Religion should be valued for what it accomplishes...

Boston Times

Religion should be valued for what it accomplishes as well as for what it promises. It should be understood that heaven is attained by improving one's spiritual condition, rather than by making a journey to some new locality. It is to be sought, not waited for. It is neither here nor there, but as Jesus declared, "within you." Heaven is the realm or state of the normal. God-made man—not merely the ultimate, but the primitive condition. It is known and enjoyed by the spiritual man. God's own image and likeness. It belongs to the here and now, and is the answer to our Lord's Prayer, "Thy kingdom come. Thy will be done in earth, as it is in heaven."

It is the purpose of religion not only to prepare one for heaven, but to create or restore heaven itself. Christianity is the religion of Jesus Christ, and is regarded by all believers in Christ as the true religion, because it is the direct and practical way from earth to heaven, that is, out of a discordant material condition into a harmonious, spiritual state. Hence the Master said, "I am the way, the truth, and the life: no man cometh unto the Father, but by me." The way from the imperfect to the perfect state was well known to Jesus; it was the way of understanding; it was clearly perceived and perfectly demonstrated by him; hence he could speak with authority, and say with positiveness, "I am the way."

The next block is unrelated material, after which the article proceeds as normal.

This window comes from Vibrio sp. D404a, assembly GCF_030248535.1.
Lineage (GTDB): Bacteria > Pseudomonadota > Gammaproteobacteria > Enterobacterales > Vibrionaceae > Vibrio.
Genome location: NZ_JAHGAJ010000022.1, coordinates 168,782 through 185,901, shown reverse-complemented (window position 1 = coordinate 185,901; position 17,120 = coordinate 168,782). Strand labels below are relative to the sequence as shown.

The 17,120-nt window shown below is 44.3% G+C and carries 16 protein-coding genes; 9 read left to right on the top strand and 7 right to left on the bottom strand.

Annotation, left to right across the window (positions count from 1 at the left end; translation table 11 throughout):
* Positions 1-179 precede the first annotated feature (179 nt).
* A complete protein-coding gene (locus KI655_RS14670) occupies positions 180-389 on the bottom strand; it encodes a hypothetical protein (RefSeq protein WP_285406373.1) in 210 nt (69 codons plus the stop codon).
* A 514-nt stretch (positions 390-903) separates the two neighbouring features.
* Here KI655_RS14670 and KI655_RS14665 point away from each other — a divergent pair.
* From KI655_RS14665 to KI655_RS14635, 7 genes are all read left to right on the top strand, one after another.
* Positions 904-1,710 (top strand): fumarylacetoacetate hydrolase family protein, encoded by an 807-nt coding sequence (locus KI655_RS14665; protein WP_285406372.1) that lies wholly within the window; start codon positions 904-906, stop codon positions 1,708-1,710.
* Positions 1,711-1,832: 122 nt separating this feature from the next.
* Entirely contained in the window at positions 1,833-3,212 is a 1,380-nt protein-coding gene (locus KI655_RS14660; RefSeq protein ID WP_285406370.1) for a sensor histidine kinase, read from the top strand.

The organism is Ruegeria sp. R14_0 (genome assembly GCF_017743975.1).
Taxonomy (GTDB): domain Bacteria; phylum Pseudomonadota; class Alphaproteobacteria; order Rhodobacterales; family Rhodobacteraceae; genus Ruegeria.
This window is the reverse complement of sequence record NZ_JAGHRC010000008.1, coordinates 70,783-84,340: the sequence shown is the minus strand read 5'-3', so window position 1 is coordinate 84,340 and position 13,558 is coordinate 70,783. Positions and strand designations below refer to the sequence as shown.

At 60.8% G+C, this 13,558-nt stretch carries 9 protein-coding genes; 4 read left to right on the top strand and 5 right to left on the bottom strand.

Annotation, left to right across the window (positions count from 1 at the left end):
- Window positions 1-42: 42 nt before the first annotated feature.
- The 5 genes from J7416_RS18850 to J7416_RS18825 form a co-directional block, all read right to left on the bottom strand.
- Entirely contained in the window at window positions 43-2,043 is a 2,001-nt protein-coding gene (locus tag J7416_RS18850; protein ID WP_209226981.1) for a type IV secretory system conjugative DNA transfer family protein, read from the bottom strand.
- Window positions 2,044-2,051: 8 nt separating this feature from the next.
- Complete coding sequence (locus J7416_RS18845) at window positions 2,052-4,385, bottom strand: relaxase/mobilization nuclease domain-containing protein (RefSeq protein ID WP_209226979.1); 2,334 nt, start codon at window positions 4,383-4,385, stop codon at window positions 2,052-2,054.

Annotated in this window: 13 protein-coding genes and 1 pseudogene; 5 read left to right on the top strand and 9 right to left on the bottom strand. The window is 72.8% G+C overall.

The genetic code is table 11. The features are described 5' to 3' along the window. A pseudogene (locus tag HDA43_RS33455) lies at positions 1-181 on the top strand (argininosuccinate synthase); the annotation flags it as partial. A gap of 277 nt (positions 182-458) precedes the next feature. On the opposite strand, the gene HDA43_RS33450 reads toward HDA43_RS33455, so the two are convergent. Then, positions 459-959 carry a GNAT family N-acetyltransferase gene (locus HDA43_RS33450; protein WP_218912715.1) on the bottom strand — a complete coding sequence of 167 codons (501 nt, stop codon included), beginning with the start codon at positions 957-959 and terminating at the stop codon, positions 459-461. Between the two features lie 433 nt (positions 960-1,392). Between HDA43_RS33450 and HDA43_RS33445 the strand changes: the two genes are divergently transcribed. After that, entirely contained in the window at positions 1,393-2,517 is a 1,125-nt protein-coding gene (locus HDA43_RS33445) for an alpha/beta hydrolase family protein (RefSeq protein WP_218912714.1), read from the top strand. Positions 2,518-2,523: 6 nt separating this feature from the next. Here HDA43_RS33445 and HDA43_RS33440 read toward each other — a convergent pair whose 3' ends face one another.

Any form of religion which tends upward and onward and makes its adherents better is worthy of credit. There may be a thousand varying ways to reach a given destination, but at the end of the journey the traveler has gone over but one way. One might spend a lifetime in wandering about and trying different ways, while, if one correctly understands, he may take the direct course at once. If one experiments with an ill-chosen course, he learns something at least; he finds out that that particular course is not the right one and is saved the ordeal of trying it again. If we take the wrong course, the lack of success which follows convinces us of our mistake. If we take the right course, the success which follows is convincing that we have chosen aright. We learn by every act, whether it be good or bad, and therefore the world is compelled to progress. Those who are not learning are "burning" out.

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